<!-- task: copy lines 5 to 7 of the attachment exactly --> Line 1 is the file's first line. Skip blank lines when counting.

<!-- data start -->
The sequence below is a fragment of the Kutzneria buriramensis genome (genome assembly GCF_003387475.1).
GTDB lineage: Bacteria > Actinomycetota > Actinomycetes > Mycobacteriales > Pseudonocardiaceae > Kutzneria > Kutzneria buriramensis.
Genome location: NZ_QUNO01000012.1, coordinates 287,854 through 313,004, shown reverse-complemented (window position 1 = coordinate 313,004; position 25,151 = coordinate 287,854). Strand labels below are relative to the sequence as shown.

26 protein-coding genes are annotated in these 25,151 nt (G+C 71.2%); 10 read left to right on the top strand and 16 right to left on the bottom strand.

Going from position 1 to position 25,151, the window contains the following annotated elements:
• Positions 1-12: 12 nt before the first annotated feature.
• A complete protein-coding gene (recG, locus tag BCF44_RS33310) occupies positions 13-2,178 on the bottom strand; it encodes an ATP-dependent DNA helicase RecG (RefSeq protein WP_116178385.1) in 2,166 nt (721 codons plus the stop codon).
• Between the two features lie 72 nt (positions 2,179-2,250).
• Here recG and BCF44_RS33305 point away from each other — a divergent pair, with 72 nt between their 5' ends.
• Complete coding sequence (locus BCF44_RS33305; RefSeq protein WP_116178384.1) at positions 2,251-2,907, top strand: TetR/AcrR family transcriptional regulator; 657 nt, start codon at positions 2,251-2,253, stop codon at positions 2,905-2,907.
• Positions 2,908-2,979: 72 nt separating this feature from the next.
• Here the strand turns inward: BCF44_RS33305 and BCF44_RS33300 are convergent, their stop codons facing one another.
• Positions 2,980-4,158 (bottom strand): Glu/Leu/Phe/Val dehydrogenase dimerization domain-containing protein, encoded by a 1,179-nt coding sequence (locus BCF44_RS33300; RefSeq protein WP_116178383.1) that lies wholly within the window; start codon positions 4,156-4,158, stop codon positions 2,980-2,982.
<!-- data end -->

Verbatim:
Going from position 1 to position 25,151, the window contains the following annotated elements:
• Positions 1-12: 12 nt before the first annotated feature.
• A complete protein-coding gene (recG, locus tag BCF44_RS33310) occupies positions 13-2,178 on the bottom strand; it encodes an ATP-dependent DNA helicase RecG (RefSeq protein WP_116178385.1) in 2,166 nt (721 codons plus the stop codon).